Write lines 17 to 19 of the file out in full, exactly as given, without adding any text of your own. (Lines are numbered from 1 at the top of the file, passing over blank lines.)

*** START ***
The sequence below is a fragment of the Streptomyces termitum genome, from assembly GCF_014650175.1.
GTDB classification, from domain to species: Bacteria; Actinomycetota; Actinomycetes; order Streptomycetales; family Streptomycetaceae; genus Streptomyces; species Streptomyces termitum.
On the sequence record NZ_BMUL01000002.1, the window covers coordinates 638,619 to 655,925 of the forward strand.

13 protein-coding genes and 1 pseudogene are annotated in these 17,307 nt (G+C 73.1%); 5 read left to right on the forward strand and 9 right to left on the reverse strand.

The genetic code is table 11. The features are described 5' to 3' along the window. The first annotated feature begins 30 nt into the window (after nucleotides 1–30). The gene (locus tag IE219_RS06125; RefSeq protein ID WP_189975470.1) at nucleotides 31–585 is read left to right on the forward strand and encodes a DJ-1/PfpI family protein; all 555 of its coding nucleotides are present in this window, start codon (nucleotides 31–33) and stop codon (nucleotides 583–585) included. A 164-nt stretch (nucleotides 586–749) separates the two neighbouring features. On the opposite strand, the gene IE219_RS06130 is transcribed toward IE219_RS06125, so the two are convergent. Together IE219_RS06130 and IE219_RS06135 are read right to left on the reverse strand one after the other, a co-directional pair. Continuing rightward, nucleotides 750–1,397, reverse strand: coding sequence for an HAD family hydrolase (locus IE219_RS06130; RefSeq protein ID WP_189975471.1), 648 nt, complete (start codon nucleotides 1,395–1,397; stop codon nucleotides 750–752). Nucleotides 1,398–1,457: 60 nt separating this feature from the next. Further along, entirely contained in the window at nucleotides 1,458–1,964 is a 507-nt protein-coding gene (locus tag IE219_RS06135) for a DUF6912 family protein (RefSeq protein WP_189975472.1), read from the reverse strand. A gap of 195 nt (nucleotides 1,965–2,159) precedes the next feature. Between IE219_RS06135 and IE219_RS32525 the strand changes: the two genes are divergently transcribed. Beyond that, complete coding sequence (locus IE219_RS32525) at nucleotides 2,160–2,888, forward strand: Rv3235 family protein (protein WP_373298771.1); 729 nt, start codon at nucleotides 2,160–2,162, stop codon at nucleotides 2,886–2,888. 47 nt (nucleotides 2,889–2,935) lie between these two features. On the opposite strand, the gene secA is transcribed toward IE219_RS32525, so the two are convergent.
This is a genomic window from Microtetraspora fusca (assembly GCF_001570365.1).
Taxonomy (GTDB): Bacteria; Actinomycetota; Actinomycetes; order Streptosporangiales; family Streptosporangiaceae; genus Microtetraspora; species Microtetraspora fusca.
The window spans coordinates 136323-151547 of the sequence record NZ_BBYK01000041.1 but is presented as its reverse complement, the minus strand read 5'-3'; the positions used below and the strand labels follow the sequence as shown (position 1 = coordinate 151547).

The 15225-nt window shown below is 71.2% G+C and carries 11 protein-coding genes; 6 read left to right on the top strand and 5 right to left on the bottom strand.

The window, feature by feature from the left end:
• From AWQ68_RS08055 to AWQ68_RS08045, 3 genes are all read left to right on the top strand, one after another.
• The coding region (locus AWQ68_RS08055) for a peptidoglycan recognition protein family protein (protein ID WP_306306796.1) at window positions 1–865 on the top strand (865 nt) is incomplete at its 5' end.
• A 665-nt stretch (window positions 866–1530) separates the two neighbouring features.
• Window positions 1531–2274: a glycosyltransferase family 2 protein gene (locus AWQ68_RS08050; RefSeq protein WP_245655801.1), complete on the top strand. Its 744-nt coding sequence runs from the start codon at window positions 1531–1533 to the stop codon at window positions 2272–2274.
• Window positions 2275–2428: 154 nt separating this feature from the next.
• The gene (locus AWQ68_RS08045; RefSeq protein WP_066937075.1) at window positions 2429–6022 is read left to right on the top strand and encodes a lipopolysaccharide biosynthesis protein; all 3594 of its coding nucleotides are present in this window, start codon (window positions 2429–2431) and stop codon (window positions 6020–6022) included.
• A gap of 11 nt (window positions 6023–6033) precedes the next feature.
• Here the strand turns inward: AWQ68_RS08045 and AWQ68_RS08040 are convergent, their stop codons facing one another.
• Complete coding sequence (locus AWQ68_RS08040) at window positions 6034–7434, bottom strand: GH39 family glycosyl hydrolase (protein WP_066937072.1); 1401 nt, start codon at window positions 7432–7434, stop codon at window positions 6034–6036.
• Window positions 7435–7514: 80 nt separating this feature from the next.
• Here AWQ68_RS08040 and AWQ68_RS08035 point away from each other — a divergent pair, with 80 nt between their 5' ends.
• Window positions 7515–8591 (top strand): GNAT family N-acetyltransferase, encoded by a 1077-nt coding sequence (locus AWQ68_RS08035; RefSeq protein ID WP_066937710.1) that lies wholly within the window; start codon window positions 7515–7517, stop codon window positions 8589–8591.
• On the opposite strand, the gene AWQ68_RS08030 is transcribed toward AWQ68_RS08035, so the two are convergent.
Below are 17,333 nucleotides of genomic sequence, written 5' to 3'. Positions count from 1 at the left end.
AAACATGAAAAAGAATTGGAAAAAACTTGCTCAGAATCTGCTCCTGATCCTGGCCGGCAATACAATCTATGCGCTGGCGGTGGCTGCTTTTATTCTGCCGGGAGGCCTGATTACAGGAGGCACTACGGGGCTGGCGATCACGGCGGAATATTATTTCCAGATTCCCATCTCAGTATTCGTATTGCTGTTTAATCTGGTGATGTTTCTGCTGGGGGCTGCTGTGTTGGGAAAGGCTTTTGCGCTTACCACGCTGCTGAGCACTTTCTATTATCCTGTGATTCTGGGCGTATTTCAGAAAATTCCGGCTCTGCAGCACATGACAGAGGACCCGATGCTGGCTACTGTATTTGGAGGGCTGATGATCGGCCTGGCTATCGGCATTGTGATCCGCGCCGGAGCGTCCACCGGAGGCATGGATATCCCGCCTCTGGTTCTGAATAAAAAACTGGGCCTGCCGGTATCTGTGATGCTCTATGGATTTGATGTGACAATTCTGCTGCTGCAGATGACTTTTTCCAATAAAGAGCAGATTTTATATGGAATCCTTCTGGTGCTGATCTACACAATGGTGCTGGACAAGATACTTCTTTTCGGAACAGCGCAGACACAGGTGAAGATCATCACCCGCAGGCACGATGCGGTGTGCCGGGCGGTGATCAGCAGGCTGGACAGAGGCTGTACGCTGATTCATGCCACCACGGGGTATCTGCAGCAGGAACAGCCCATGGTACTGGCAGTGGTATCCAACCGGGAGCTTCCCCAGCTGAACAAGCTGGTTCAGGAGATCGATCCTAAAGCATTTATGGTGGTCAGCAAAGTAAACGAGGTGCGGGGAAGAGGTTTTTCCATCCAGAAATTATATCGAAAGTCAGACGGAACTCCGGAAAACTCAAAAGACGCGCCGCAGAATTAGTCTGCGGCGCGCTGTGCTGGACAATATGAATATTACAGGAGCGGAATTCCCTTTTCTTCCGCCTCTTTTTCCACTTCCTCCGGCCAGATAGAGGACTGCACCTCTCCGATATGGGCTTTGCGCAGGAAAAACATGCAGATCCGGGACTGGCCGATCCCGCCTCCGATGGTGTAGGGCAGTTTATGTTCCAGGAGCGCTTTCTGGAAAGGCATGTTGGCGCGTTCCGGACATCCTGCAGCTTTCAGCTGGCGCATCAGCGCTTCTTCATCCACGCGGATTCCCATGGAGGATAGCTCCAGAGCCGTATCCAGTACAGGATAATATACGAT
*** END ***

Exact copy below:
• A gap of 11 nt (window positions 6023–6033) precedes the next feature.
• Here the strand turns inward: AWQ68_RS08045 and AWQ68_RS08040 are convergent, their stop codons facing one another.
• Complete coding sequence (locus AWQ68_RS08040) at window positions 6034–7434, bottom strand: GH39 family glycosyl hydrolase (protein WP_066937072.1); 1401 nt, start codon at window positions 7432–7434, stop codon at window positions 6034–6036.